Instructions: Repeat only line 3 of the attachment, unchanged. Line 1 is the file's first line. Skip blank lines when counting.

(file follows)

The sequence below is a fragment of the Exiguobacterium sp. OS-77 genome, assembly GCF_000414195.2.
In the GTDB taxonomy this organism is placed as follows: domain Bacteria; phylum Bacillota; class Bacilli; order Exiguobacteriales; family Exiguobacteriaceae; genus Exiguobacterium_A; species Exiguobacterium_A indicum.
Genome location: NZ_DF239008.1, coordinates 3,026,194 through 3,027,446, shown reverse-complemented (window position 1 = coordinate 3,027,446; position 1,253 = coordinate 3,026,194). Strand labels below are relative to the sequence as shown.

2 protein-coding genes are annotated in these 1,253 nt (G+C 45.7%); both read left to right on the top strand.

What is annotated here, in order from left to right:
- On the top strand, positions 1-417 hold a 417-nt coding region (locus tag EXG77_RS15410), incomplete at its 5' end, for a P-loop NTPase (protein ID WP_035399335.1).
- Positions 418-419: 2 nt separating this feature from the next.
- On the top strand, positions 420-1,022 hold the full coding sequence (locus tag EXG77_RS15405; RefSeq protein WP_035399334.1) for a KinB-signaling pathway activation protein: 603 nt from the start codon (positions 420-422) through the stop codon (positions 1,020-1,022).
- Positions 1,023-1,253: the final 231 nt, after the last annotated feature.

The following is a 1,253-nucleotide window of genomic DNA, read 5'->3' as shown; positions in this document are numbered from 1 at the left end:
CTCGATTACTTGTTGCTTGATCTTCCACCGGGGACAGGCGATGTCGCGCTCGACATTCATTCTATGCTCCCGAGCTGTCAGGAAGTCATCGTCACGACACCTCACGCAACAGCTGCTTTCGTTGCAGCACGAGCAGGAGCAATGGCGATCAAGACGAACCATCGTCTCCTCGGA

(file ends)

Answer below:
Genome location: NZ_DF239008.1, coordinates 3,026,194 through 3,027,446, shown reverse-complemented (window position 1 = coordinate 3,027,446; position 1,253 = coordinate 3,026,194). Strand labels below are relative to the sequence as shown.